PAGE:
ShapeShapeauthorShapechevroncrossShapeShapeShapeGrouphamburgerhomeGroupmagnifyShapeShapeShaperssShape

Effect of Glycerides of Butyric, Caprylic and Capric Acids on Growth Performance in Weaned Pigs

by 5m Editor
10 February 2009, at 12:00am

The first weeks after weaning are critical stage for the piglets in terms of nutritional, environmental and physiological stresses leading to malabsorption coupled with reduced weight gain and increased morbidity and mortality rates.

In the past the dietary supplementation with antibiotics has been proven the efficient tool to compensate the post-weaning stress.

However, the public concerns about the potential development of resistant pathogen strains and general food safety resulted in antibiotics ban and consequently forced nutritionists to search for alternative growth promoters. Particular attention has been paid to the short (SCFA) and medium (MCFA) chain fatty acids, which are widely distributed in nature as a constituent of plants, animal tissues or common metabolites of microbial fermentation (Partanen and Mroz, 1999).

Butyric acid is produced along with other SCFA by microbial fermentation of dietary and endogenous residues in the lower gut of all animal species, however in the small intestine of pigs the formation of butyrate is low or absent (Knudsen et al., 2003; Claus et al., 2007). The free butyric acid is rapidly taken up from the gut lumen and it is the crucial oxidative fuel for the colonocytes (Roediger, 1980). Additionally, butyric acid has also been shown to have several cellular effects, i.e. influencing cell maturation and differentiation (Knudsen et al., 2003). Pig mucosa cells are renewed every 2-7 days. Mucosal integrity is ensured by an appropriate balance between the mitotic activity of stem cells in crypt area and apoptosis in the villi tips (Claus et al., 2007). According to some studies butyric acid stimulates mitosis and inhibits apoptosis of mucosal cells in the pigs’ colon, consequentially increases the vill length and crypt depth (Galfi and Bokori, 1990; Mentschel and Claus, 2003; Kotunia et al., 2004). Various studies confirmed bactericidal and stimulant effect of butyric acid on beneficial microflora in pigs (Leeson et al., 2005; Boyen et al., 2008) thus leading to improved animal performance (Galfi and Bokori, 1990; Kotunia et al., 2004).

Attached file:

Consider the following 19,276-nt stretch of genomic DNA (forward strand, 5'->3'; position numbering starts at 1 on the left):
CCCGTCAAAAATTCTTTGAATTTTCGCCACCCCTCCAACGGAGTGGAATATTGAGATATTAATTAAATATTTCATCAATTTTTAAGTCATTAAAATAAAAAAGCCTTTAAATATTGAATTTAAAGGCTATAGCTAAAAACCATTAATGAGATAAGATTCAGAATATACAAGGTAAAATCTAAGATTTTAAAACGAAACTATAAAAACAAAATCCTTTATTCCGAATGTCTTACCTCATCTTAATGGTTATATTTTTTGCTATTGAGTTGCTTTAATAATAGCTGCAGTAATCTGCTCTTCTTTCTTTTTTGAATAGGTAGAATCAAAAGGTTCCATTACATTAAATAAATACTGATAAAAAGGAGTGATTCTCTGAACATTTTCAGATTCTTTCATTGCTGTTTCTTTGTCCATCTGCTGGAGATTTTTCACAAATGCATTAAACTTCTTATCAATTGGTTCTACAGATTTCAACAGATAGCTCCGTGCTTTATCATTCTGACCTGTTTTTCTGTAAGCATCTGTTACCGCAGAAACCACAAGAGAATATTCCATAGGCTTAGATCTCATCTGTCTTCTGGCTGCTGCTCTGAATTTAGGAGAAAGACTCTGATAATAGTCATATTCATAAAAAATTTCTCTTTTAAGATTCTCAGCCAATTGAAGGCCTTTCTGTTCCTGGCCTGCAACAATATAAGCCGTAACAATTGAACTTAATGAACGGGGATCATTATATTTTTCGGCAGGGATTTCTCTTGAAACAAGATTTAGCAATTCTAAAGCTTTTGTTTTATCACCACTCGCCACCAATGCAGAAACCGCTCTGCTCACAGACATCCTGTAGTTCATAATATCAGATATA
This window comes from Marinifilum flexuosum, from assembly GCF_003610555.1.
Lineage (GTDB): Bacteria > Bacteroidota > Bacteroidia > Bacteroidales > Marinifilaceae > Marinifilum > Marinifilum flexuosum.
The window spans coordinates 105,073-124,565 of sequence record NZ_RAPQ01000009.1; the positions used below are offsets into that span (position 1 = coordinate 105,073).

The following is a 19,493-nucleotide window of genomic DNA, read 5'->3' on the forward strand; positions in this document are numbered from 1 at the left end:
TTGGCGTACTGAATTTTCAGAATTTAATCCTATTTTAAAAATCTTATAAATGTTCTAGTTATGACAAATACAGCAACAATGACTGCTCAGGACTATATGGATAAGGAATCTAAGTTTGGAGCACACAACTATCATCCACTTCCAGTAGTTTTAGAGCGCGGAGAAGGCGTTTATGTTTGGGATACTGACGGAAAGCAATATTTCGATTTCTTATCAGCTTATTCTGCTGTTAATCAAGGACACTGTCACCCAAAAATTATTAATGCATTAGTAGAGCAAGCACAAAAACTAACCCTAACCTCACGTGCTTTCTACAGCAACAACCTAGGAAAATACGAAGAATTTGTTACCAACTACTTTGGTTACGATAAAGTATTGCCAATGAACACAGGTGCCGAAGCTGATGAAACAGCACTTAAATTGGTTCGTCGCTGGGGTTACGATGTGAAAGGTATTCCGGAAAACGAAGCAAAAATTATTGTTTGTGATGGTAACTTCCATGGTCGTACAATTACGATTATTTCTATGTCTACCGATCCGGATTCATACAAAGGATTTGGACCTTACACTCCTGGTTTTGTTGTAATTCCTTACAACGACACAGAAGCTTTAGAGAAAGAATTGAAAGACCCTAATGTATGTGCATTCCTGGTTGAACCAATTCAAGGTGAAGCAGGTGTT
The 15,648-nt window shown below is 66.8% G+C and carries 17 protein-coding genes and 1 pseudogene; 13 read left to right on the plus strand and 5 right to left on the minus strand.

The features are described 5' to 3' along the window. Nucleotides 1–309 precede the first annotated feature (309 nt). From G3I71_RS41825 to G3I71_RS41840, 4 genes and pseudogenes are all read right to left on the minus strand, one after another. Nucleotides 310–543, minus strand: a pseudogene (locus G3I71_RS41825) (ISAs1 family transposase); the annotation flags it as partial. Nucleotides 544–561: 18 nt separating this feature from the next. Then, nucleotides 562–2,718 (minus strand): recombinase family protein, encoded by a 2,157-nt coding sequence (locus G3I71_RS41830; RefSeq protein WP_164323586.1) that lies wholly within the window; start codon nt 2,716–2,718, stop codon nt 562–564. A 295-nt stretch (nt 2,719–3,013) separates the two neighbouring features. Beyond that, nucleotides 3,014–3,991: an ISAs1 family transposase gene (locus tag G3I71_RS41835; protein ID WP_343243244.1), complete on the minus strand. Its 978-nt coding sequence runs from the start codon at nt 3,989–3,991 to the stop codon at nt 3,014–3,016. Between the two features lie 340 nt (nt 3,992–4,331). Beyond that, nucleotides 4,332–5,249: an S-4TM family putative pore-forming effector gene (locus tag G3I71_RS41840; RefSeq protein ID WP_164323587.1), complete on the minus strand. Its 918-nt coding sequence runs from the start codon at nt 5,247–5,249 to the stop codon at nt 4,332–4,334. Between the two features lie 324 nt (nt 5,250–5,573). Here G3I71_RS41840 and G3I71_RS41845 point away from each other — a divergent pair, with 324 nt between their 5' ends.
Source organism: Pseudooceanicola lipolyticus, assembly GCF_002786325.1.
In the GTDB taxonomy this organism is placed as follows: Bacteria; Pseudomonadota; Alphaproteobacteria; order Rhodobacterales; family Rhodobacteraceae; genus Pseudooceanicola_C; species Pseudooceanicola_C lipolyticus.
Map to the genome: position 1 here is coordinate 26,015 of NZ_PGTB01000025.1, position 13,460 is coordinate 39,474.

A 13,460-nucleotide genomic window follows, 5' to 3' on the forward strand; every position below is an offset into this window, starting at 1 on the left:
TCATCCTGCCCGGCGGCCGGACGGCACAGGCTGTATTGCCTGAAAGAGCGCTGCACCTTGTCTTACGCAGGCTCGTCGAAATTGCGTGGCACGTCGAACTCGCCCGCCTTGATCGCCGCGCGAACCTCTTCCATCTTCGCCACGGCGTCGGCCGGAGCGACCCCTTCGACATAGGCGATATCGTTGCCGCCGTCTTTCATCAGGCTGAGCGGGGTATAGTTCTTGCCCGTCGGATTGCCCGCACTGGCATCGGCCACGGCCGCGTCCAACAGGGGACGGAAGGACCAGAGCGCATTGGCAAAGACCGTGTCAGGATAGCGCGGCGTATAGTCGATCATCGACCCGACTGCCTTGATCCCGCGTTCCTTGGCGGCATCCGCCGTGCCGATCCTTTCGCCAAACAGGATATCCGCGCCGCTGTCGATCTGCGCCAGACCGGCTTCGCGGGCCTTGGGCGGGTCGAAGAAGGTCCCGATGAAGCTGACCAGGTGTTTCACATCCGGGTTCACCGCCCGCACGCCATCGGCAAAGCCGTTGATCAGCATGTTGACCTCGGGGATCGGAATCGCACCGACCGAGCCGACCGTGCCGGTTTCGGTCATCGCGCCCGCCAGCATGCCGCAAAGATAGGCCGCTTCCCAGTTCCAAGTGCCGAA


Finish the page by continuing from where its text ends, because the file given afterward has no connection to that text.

Different reviews showed that approximately fifty percent of newborn piglets’ deaths were reported to occur within the first 3 days, because of energy insufficiency (Wieland et al., 1993a, b). To remedy the energy insufficiency medium chain triglycerides (MCT) can serve as a unique supplemental fuel source for piglets (Odle et al., 1991; Odle, 1997). Medium chain fatty acids (MCFA) which are the constituents of MCT having 6 to 12 carbon atoms are more soluble than long chain fatty acids and can diffuse through the enterocytes wall without the assistance of the carriers (Wieland et al., 1993a, b). MCT can be easily absorbed and oxidized by neonatal pigs improving blood glucose homeostasis (Lepine et al., 1989) and energy status of the animal (Benevenga et al., 1989). Moreover, MCFA have been shown to be bactericidal to numerous gram-negative and gram-positive bacteria (Nakai et al., 2002; Skrivanova et al., 2006).

SCFA and MCFA are rapidly metabolized by the microbiota of the gut and absorbed by the epithelial cells along the gastro-intestinal tract (Van Immerseel et al. 2006, Louis et al., 2007). The supplementation of protected fatty acids enables them to reach the further gastrointestinal tract compartments in pigs, where the colonization by pathogenic bacteria mainly takes places, and consequentially reduce the bacterial counts. Reduced colonization of the distal parts of the intestinal tract may in turn correlate with the reduced fecal shedding of bacteria and moreover, improved animal growth performance.

The aim of the study was to evaluate the effect of glycerides of butyric, caprylic and capric acids on the growth performance in weaned pigs.

To continue reading this article click here